Guide to Navigating an Urgent Care Visit Without Insurance

Guide to Navigating an Urgent Care Visit Without Insurance

It’s no secret that more and more Americans are taking on health plans with outrageously high deductibles or dropping their health insurance coverage altogether. Several studies have highlighted the millions of people of all ages in the United States that are lacking health coverage—or lacking affordable health coverage, which often prevents them from seeking care they need.

If this sounds familiar, know you’re not alone. In fact, “in the first 6 months of 2017, 28.8 million (9.0%) persons of all ages were uninsured,” according to the 2017 National Health Interview Survey.” As insurance coverage has dropped, more and more people are turning to urgent care as a more affordable alternative to hospital emergency rooms or primary care doctor’s offices. If you need to go to urgent care, it’s a good idea to know how much you’ll be expected to pay ahead of time, especially if you don’t have insurance to help supplement the cost of care.

At the same time that healthcare organizations, including urgent care centers, are being encouraged to provide price transparency, patients are shouldering a heavier burden of payment responsibility. If both patients and providers take initiative to understand and communicate healthcare costs, the result will be greater transparency, more affordability, and better care.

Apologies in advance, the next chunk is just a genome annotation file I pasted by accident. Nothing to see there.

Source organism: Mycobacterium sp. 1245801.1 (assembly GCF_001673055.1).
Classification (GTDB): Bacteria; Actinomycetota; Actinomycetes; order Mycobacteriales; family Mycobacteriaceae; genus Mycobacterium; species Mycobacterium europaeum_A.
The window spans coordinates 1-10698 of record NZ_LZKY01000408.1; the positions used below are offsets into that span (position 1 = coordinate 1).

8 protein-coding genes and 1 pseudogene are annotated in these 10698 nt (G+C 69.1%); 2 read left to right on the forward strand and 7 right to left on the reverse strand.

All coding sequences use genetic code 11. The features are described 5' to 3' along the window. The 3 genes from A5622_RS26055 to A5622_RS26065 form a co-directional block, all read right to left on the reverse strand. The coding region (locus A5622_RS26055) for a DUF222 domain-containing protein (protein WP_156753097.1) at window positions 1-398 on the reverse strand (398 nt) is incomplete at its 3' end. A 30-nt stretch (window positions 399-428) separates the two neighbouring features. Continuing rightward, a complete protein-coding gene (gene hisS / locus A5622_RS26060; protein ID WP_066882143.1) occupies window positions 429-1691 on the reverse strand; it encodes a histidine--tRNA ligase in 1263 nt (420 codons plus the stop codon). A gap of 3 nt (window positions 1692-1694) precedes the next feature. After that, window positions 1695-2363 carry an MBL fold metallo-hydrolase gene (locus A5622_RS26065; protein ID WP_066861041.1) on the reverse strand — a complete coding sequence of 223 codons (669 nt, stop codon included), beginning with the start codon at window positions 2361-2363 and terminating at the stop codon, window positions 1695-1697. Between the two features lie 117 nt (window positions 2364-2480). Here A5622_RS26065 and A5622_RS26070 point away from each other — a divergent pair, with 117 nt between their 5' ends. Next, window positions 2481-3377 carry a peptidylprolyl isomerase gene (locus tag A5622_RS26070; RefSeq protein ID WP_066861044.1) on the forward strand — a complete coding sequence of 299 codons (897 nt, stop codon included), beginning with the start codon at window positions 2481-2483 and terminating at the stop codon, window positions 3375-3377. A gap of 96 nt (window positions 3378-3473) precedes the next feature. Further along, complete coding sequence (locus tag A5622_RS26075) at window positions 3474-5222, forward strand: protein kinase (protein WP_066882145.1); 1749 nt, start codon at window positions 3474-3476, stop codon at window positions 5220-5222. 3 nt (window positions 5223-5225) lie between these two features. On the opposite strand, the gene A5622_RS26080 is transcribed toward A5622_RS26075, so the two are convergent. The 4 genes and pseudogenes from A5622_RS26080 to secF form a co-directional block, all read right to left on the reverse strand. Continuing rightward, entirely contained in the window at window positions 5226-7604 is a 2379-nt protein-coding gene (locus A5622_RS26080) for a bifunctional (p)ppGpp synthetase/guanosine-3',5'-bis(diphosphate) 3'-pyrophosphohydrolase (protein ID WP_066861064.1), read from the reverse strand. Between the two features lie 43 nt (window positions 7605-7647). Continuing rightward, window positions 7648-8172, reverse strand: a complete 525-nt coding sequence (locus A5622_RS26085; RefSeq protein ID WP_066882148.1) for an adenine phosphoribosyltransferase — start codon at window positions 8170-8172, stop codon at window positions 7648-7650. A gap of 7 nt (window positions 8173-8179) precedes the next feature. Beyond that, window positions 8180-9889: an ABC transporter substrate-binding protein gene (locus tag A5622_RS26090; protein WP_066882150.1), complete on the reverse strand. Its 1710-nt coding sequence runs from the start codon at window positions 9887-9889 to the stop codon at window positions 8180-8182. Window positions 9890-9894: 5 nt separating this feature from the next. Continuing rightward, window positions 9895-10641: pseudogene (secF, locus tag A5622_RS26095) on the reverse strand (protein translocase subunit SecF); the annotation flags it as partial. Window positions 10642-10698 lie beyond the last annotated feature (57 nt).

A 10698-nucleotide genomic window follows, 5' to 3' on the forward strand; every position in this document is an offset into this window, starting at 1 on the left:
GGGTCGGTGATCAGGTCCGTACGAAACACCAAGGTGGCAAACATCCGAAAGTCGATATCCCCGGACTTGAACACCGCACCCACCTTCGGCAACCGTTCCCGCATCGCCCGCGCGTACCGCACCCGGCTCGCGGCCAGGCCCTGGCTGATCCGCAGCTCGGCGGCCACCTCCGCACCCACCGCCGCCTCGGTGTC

Below, learn how much an urgent care visit costs, whether you should go to urgent care if you don’t have insurance, and how to save money at urgent care.

How much does an urgent care visit cost?

Put simply, the amount you’ll pay depends on what your visit is for. shared the below table, which was originally prepared by Medica Choice Network. The table outlines nine of the most common reasons people visit the ER, determined by calculating the average number of claims submitted in 2010 to the Medica Choice Network:

“The Annals of Internal Medicine study found that the average cost of an urgent care visit for three common illnesses — middle ear infection, pharyngitis and urinary tract infection — was $155. Other estimates place the average urgent care visit at anywhere from $71 to $125. The bottom line is that an urgent care visit is substantially cheaper than an emergency room visit.”

ConditionEmergency Room CostUrgent Care Cost
Acute Bronchitis$595$127
Sore Throat$525$94
Pink Eye$370$102
Strep Throat$531$111
Upper Respiratory Infection$486$111
Urinary Tract Infection$665$112

When you book an urgent care appointment on Solv, we list the cash/self-pay prices for each walk-in clinic, so you know what you’ll be expected to pay ahead of time. If you’re paying for care on your own, let the urgent care center know. Sometimes they’ll offer a discount or interest fee payment plan if they know you don’t have insurance.

Should I go to urgent care if I don’t have health insurance?